The NSW Police Force will increase its presence at COVID-19 testing sites across the state following reports of a general increase in anti-social and aggressive behaviour as lengthy queues continue.
While the majority of people attending testing sites in recent days have behaved appropriately and followed the direction of police and NSW Health professionals, there have been reports of a general increase in unruly and abusive behaviour.
In response to these reports, the NSW Police Force will deploy additional police tasked with proactively patrolling testing sites to ensure NSW Health staff can continue to do their vital job without being the target of abuse.
Deputy Premier, Minister for Regional NSW and Minister for Police, Paul Toole, said extra police would be out in force at testing clinics across the state to protect frontline workers this Christmas.
“Our frontline health workers are giving up their Christmas to take care of the people of NSW, so police will have a strong presence at our busiest testing clinics, ready to deal with anyone taking out their frustrations on people trying to care for our community,” Mr Toole said.
Commissioner Mick Fuller said there was never a time or an excuse to resort to abusive behaviour towards staff at testing sites.
“I want to encourage the community to be respectful and considerate of NSW Health staff, who are working selflessly throughout the holiday period to ensure our community remains safe,” Commissioner Fuller said.
“Anyone caught behaving in an offensive manner, or abusing/assaulting NSW Health staff, will be arrested and dealt with appropriately.”
Deputy Commissioner Mal Lanyon, Metropolitan Field Operations, said the additional police will be conducting regular patrols and responding to incidents as required.
“Police stand ready to respond to any anti-social behaviour targeting NSW Health staff and disrupting the operations of testing sites,” Deputy Commissioner Lanyon said.
“However, we know the majority of the community continues to be respectful and patient and that is appreciated.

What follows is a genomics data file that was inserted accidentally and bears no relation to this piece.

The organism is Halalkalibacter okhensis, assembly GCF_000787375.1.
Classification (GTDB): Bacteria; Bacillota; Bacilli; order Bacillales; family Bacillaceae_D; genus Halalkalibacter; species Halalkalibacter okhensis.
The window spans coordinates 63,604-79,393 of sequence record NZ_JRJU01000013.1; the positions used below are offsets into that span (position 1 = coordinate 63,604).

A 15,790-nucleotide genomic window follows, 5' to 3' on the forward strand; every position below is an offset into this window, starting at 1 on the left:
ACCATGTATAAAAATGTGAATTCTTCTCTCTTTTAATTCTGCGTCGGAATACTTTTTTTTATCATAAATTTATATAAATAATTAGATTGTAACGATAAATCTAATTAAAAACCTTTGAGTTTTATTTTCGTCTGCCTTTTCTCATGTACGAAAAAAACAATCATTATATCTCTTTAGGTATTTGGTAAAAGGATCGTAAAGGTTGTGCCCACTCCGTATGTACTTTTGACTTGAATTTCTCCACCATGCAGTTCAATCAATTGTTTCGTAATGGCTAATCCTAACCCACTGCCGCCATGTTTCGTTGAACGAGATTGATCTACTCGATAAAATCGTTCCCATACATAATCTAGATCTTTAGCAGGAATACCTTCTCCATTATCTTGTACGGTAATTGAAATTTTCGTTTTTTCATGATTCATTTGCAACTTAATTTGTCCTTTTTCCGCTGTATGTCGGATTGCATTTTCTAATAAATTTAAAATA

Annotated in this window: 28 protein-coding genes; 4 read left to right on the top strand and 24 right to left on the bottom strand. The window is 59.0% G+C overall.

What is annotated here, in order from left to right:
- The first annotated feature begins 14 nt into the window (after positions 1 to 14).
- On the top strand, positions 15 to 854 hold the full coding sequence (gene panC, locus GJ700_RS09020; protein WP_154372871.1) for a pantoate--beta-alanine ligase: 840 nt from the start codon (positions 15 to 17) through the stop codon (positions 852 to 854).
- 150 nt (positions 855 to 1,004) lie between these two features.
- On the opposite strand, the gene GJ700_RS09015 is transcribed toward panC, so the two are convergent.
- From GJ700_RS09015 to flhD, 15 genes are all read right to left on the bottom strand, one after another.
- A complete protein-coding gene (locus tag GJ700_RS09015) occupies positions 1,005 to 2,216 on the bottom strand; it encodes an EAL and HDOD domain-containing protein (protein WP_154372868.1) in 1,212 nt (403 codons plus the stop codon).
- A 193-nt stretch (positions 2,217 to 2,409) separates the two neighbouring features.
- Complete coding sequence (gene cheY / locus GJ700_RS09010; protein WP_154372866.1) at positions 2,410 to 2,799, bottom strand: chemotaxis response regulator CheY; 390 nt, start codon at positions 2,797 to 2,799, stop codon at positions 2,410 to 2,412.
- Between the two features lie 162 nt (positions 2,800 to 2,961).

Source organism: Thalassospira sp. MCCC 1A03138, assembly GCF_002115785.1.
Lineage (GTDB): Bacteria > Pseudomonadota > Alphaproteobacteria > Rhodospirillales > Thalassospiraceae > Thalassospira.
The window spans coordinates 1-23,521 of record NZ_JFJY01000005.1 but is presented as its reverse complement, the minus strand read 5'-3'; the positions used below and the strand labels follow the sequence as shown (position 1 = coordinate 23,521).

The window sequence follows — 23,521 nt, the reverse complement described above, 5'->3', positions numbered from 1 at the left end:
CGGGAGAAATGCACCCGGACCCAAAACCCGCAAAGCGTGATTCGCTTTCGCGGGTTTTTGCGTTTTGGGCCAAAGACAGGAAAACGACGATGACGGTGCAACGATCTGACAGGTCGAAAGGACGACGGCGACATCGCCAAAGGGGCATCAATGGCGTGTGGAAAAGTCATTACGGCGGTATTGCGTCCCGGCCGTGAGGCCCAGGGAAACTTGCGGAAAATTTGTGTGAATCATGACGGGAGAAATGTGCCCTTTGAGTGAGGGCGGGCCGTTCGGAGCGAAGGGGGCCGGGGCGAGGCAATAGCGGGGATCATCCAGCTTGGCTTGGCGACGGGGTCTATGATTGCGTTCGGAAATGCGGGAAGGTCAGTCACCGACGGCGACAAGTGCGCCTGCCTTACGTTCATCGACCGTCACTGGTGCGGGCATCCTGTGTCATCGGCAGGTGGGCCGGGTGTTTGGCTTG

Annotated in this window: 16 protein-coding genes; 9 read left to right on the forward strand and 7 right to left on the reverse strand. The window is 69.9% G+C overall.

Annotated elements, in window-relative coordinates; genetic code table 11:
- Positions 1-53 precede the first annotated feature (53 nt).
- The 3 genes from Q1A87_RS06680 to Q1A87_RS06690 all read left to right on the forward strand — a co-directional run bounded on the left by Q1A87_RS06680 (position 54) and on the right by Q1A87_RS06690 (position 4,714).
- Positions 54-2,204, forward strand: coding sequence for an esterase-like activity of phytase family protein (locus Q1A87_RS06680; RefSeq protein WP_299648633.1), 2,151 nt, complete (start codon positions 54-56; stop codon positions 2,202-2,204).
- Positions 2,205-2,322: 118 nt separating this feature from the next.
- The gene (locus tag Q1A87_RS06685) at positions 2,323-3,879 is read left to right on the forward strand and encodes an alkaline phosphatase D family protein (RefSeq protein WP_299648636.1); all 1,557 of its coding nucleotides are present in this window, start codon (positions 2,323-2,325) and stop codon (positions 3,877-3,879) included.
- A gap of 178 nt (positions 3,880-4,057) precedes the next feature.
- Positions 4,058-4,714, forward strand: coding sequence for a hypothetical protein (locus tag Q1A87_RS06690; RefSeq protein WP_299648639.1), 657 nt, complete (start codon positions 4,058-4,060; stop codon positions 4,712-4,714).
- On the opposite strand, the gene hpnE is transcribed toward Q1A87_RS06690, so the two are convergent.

“Our advice is to follow the directions of staff at testing sites at all times, be aware that you might be waiting in line for several hours, and plan ahead for delays, especially if you’re in the car for an extended period during hot weather – keep yourself and others hydrated.
“Traffic management plans have been put in place around testing sites to lessen the impact of increased numbers of people in stationary cars waiting to be tested – if a controller asks you to move on, it may be because you’re blocking a driveway, or the testing site is closing for operational reasons.”
NSW Health advise that large volumes of COVID-19 tests are currently being processed and testing clinics are working hard to meet demand, and increasing capacity where possible. Most people receive their results within 24-48 hours, but please allow up to 72 hours before contacting the clinic.
Most testing clinics are open over the Christmas and New Year period; however, some clinics are closed or have reduced hours. Check before you visit.
Clinic opening and closing hours are advertised on the NSW Government website. You may need to try an alternative clinic if you are still waiting beyond closing time.
Clinic staff will do their best to provide information in these circumstances. We thank you for your patience and apologise for any inconvenience.
Testing for domestic travel
If you are travelling interstate, get tested near your home before you leave. Results typically take 24-48 hours, but please allow for up to 72 hours. Border region clinics are experiencing increased demand across the holiday period.
COVID-19 testing for domestic travel purposes is free and conducted at NSW testing clinics.
While NSW Health does not require people without symptoms to self-isolate after a test for the purposes of travel, people are advised to carefully check and follow the requirements of the jurisdictions they are entering.